Le Beau Monde, November 1807.
“Carriage, Walking Dresses, &c.”
The lady on the right is described as wearing a “Carriage Full Dress.” That does not make much sense considering that a carriage dress is for traveling and full dress is for formal evening wear. Though the satin cloak is fur-trimmed and quite elegant, the muslin dress is simple, and the jewelry is the sort worn with day wear. Perhaps her ensemble was meant to be worn while driving about town in the late afternoon, during the time to see and be seen, and not for long journeys. If that were true, though, she would more likely be in an open carriage instead of the closed carriage hinted at in the print. In any case, I think we can assume that the term “Full” in this case has nothing to do with evening full dress. And perhaps the artist got the carriage wrong!
The male and central female are both attired in Morning Walking Dress.
The print is signed by the engraver, William Read, a popular London engraver from the early 19th century through the 1840s.
The print is described in the magazine as follows:
“A MORNING WALKING DRESS. A Danish robe and mantle is formed of beautiful carmine soft satin shot with white; the mantle is made with two gores and one seam behind, the left arm being confined in a long sleeve of the same; the back is straight and easily fulled on the right shoulder, together with the robe leaving an arm hole, from thence the mantle and robe is fastened together to the bottom, with about a quarter in breadth of the mantle flying off. The front of the robe is tastefully sloped off from the left side to the length of the mantle, which nearly reaches the bottom of the dress. The robe is brought straight over the bosom, and fastens to the mantle, with a small bunch of carmine ribbon on the top of the left shoulder, and confined under the arm, leaving the mantle to hang loose down the sides. A rich broad ribbon of the same colour is fastened to the back of the mantle outside, and brought through on each side, confines the robe, tied in the center of the waist with two bows with long ends and tassels suspended before. This robe and mantle is trimmed all round with a superb floss silk trimming, half a quarter wide; a rich Vandyke lace frill, made very deep, is worn round the throat. A plain round muslin dress, walking length, ornamented round the bottom with a rich border of fancy needlework, made in the chemise fashion, with long full sleeves, trimmed round the neck and at the wrists with Vandyke lace. The Danish bonnet worn with this dress is made of rich satin straw, ornamented with a simple flower tastefully disposed across the front, trimmed with a rich broad ribbon of the same colour as the robe, with a small white sarsnet bag behind to confine the hair [a footnote below reads: “This straw bonnet is to be had only at Millard’s, corner of Southampton-street, Strand.”]; Limerick gloves and black kid shoes.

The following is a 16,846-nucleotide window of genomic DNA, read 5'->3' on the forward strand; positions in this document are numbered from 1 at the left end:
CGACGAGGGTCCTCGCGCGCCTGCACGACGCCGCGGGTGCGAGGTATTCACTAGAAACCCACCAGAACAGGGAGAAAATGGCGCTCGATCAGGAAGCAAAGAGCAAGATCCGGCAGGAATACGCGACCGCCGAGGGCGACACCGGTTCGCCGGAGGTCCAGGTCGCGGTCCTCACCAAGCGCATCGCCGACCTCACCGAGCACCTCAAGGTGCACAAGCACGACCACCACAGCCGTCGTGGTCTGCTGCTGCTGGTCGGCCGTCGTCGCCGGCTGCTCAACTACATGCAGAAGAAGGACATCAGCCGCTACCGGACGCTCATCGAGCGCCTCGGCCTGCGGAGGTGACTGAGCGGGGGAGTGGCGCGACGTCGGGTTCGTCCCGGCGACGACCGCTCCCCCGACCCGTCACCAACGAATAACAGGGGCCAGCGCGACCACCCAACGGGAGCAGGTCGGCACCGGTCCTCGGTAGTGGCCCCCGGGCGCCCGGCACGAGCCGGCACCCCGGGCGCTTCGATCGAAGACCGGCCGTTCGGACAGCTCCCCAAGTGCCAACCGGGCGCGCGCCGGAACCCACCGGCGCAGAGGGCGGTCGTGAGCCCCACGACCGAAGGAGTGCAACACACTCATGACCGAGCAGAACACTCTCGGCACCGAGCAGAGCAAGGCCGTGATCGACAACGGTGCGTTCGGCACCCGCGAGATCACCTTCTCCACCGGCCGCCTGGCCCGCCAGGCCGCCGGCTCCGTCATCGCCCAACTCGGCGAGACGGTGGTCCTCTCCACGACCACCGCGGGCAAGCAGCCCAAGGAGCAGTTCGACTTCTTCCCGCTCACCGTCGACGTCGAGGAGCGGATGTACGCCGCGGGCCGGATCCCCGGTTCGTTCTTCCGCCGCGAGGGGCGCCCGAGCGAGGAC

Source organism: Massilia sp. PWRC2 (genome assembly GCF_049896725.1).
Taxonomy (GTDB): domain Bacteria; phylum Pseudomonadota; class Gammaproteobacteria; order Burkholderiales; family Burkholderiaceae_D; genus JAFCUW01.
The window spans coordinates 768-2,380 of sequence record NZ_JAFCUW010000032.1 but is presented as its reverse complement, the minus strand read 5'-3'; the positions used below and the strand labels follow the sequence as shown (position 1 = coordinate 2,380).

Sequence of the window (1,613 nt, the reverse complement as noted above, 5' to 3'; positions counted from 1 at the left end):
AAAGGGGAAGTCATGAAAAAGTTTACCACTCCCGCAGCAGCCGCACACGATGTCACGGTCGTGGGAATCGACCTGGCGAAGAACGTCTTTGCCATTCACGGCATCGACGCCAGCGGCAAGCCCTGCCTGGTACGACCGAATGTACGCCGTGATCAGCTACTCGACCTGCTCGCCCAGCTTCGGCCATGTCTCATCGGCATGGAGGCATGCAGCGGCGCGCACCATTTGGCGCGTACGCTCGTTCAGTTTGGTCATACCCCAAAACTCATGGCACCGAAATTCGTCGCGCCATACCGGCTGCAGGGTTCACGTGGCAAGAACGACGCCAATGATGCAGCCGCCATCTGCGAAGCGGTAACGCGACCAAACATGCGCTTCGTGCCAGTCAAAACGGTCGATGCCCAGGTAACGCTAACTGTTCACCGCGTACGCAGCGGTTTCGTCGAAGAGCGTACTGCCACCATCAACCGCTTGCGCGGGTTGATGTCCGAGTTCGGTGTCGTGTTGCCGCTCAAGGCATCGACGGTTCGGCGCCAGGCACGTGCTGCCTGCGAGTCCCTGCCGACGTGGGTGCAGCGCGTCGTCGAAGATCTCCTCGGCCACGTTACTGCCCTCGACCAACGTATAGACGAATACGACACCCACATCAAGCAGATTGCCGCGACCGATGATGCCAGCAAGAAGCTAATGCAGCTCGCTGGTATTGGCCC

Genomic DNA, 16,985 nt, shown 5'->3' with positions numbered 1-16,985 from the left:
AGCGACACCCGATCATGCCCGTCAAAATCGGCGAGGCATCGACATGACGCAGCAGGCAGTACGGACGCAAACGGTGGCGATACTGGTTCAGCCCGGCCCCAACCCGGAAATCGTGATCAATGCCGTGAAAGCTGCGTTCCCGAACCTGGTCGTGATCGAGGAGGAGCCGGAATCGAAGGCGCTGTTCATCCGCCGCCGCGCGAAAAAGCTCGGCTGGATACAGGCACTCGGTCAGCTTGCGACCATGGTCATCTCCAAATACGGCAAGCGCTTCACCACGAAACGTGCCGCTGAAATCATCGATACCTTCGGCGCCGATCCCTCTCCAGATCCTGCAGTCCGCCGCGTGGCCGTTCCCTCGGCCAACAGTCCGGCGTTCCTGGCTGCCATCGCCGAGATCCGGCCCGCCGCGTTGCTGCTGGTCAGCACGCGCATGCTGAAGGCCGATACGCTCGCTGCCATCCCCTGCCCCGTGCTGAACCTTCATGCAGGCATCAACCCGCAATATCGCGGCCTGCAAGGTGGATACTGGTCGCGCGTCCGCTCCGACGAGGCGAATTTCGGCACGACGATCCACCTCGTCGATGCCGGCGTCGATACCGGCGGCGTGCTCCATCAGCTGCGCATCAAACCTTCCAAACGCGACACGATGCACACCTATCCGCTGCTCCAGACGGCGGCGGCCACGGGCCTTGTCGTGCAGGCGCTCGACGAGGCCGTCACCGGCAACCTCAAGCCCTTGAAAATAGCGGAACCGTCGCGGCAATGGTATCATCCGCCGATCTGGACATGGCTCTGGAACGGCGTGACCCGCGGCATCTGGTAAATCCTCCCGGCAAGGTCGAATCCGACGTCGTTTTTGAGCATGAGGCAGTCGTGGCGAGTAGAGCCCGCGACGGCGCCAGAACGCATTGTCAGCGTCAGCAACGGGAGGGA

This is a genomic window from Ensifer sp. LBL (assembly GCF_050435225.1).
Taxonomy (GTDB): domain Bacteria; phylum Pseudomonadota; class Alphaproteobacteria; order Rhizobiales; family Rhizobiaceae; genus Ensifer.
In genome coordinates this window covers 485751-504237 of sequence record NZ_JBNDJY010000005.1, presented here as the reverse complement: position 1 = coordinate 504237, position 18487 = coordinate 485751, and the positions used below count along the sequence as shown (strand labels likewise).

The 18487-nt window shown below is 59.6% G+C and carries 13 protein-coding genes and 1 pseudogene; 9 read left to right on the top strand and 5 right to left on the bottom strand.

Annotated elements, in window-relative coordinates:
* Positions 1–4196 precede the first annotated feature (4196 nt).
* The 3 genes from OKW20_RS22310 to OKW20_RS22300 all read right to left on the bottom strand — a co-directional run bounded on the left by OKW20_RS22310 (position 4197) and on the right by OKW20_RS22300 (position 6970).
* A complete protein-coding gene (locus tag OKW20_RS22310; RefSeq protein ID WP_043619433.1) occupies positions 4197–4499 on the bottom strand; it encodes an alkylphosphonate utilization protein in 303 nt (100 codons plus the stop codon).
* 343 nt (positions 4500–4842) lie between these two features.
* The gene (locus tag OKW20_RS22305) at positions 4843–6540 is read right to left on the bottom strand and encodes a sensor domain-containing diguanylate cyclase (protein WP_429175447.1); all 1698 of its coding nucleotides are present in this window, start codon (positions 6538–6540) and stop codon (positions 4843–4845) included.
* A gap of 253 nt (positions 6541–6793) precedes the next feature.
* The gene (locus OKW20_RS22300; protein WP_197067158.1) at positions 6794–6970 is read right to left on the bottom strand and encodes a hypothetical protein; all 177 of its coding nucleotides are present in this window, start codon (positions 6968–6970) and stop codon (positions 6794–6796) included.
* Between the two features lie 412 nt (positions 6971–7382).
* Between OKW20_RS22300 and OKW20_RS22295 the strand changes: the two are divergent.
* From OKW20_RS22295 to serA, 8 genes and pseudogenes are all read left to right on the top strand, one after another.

“CARRIAGE FULL DRESS. A rich Cardinal cloak, composed of white satin, stamped with small blue flowers, ornamented round the edge with an Egyptian border of the same, enriched with a superb Hungarian fur trimming. This cloak is made similar to that of a loose drapery worn over the head and shoulders, carelessly caught back between the neck and the shoulder, which forms a hood on one side, and continues to hang in loose drapery down the other, with one corner rounded off small, and held in the hand. A plain India muslin dress made all in one and straight over the bosom; a square back drawn round the throat and at the bottom of the waist with bunches of white sarsnet ribbon; the neck of the dress is enriched round the throat with a Vandyke lace, ornamented round the bottom with three rows of hem-stitch richly worked; long loose sleeves confined round the wrist with coral bracelets; necklace and ear-rings to correspond; the hair is worn on the left side of the forehead in a thick cluster of small plaits, and large flat curls on the other side of the face; glove blue kid; and shoes blue satin.”
The gentleman’s ensemble is not described specifically, but the following note in the section labeled Gentlemen’s Dress seems to fit the gentleman shown in the print:
“THE MORNING COATS still run on the greenish olive or mixtures; and though it is doubtful whether they are mostly double breasted or single, they are constantly seen with plain plated buttons and collars of the same cloth, and made without pocket flaps, the pockets being put in the plaits behind. Striped toilinet waistcoats, of char [?] distinct stripes, bound with silk binding. Drab kerseymere breeches to come down over the knee with gilt buttons, and brown top boots, or pantaloons of the same description of colour, and Hussar boots.”